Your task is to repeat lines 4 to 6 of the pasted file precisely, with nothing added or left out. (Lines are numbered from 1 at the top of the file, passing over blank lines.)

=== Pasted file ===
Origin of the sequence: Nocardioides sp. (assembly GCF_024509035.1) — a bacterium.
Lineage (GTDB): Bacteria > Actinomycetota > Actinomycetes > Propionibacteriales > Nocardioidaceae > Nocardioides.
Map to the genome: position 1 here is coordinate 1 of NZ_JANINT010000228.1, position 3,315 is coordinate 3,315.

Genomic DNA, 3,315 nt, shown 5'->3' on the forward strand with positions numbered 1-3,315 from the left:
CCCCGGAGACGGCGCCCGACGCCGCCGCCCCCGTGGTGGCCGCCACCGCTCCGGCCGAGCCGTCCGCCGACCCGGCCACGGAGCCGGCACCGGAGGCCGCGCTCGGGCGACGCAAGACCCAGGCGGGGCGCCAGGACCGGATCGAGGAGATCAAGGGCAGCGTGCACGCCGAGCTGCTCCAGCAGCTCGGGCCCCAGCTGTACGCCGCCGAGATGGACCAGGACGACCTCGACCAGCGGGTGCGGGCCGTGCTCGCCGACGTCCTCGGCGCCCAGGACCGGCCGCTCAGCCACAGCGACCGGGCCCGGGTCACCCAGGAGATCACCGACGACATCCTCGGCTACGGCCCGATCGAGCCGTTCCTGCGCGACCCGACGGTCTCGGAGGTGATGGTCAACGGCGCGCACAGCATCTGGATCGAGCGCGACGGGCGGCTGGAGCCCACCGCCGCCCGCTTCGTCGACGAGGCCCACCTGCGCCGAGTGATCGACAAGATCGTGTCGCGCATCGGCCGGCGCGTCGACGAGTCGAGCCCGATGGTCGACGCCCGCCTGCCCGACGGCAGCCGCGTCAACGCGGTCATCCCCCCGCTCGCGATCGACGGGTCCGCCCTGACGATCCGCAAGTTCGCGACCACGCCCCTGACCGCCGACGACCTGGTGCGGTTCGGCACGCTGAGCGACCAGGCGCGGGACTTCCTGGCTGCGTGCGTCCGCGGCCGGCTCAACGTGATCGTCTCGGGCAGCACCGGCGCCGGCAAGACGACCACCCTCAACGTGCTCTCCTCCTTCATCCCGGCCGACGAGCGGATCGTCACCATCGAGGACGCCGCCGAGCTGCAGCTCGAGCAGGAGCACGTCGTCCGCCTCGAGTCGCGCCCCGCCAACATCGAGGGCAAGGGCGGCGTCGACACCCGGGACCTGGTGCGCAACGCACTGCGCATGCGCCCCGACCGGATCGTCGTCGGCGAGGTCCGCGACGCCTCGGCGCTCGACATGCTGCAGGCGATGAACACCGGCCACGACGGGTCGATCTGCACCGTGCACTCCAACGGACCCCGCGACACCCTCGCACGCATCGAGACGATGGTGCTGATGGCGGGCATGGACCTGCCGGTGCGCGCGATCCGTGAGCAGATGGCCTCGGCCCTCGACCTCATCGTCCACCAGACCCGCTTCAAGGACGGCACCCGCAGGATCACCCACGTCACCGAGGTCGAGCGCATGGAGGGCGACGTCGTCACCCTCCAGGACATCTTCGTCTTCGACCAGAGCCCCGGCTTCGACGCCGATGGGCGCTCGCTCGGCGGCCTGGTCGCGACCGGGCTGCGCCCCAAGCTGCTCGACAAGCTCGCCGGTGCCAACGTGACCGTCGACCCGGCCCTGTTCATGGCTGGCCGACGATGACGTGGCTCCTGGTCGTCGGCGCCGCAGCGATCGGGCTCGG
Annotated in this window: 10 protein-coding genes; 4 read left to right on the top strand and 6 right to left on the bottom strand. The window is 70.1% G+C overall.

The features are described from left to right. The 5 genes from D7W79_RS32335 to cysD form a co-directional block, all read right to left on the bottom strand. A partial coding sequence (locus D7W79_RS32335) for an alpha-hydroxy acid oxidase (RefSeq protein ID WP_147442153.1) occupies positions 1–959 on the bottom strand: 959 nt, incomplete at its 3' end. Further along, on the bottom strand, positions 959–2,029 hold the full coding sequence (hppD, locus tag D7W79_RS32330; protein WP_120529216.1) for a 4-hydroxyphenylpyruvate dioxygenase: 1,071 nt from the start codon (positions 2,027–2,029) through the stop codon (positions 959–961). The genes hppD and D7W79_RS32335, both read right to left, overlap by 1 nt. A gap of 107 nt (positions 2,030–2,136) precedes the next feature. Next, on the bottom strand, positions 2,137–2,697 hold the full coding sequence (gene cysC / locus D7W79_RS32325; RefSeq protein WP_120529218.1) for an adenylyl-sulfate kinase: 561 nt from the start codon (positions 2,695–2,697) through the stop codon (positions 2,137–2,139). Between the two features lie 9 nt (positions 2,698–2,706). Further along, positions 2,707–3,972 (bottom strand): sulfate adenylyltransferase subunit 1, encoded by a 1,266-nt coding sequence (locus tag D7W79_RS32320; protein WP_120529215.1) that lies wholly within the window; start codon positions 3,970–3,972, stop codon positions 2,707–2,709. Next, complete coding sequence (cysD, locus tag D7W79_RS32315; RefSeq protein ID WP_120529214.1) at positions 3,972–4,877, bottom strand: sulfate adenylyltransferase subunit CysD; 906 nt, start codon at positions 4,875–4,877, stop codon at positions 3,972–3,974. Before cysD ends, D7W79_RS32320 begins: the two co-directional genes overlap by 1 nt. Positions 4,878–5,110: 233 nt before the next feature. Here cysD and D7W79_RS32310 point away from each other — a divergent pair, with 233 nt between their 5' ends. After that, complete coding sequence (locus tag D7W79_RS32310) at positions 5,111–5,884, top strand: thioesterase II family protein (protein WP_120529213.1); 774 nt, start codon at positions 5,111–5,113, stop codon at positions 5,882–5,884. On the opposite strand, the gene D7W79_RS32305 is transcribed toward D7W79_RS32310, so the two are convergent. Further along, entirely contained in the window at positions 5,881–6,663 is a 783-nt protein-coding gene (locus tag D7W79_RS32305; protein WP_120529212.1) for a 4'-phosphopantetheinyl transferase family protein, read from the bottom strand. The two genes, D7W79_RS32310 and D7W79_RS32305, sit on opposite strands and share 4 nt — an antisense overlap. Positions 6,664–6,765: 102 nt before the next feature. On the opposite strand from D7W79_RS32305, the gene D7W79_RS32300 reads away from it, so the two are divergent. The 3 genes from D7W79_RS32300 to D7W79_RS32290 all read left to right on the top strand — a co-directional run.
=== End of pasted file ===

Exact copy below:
Genomic DNA, 3,315 nt, shown 5'->3' on the forward strand with positions numbered 1-3,315 from the left:
CCCCGGAGACGGCGCCCGACGCCGCCGCCCCCGTGGTGGCCGCCACCGCTCCGGCCGAGCCGTCCGCCGACCCGGCCACGGAGCCGGCACCGGAGGCCGCGCTCGGGCGACGCAAGACCCAGGCGGGGCGCCAGGACCGGATCGAGGAGATCAAGGGCAGCGTGCACGCCGAGCTGCTCCAGCAGCTCGGGCCCCAGCTGTACGCCGCCGAGATGGACCAGGACGACCTCGACCAGCGGGTGCGGGCCGTGCTCGCCGACGTCCTCGGCGCCCAGGACCGGCCGCTCAGCCACAGCGACCGGGCCCGGGTCACCCAGGAGATCACCGACGACATCCTCGGCTACGGCCCGATCGAGCCGTTCCTGCGCGACCCGACGGTCTCGGAGGTGATGGTCAACGGCGCGCACAGCATCTGGATCGAGCGCGACGGGCGGCTGGAGCCCACCGCCGCCCGCTTCGTCGACGAGGCCCACCTGCGCCGAGTGATCGACAAGATCGTGTCGCGCATCGGCCGGCGCGTCGACGAGTCGAGCCCGATGGTCGACGCCCGCCTGCCCGACGGCAGCCGCGTCAACGCGGTCATCCCCCCGCTCGCGATCGACGGGTCCGCCCTGACGATCCGCAAGTTCGCGACCACGCCCCTGACCGCCGACGACCTGGTGCGGTTCGGCACGCTGAGCGACCAGGCGCGGGACTTCCTGGCTGCGTGCGTCCGCGGCCGGCTCAACGTGATCGTCTCGGGCAGCACCGGCGCCGGCAAGACGACCACCCTCAACGTGCTCTCCTCCTTCATCCCGGCCGACGAGCGGATCGTCACCATCGAGGACGCCGCCGAGCTGCAGCTCGAGCAGGAGCACGTCGTCCGCCTCGAGTCGCGCCCCGCCAACATCGAGGGCAAGGGCGGCGTCGACACCCGGGACCTGGTGCGCAACGCACTGCGCATGCGCCCCGACCGGATCGTCGTCGGCGAGGTCCGCGACGCCTCGGCGCTCGACATGCTGCAGGCGATGAACACCGGCCACGACGGGTCGATCTGCACCGTGCACTCCAACGGACCCCGCGACACCCTCGCACGCATCGAGACGATGGTGCTGATGGCGGGCATGGACCTGCCGGTGCGCGCGATCCGTGAGCAGATGGCCTCGGCCCTCGACCTCATCGTCCACCAGACCCGCTTCAAGGACGGCACCCGCAGGATCACCCACGTCACCGAGGTCGAGCGCATGGAGGGCGACGTCGTCACCCTCCAGGACATCTTCGTCTTCGACCAGAGCCCCGGCTTCGACGCCGATGGGCGCTCGCTCGGCGGCCTGGTCGCGACCGGGCTGCGCCCCAAGCTGCTCGACAAGCTCGCCGGTGCCAACGTGACCGTCGACCCGGCCCTGTTCATGGCTGGCCGACGATGACGTGGCTCCTGGTCGTCGGCGCCGCAGCGATCGGGCTCGG
Annotated in this window: 10 protein-coding genes; 4 read left to right on the top strand and 6 right to left on the bottom strand. The window is 70.1% G+C overall.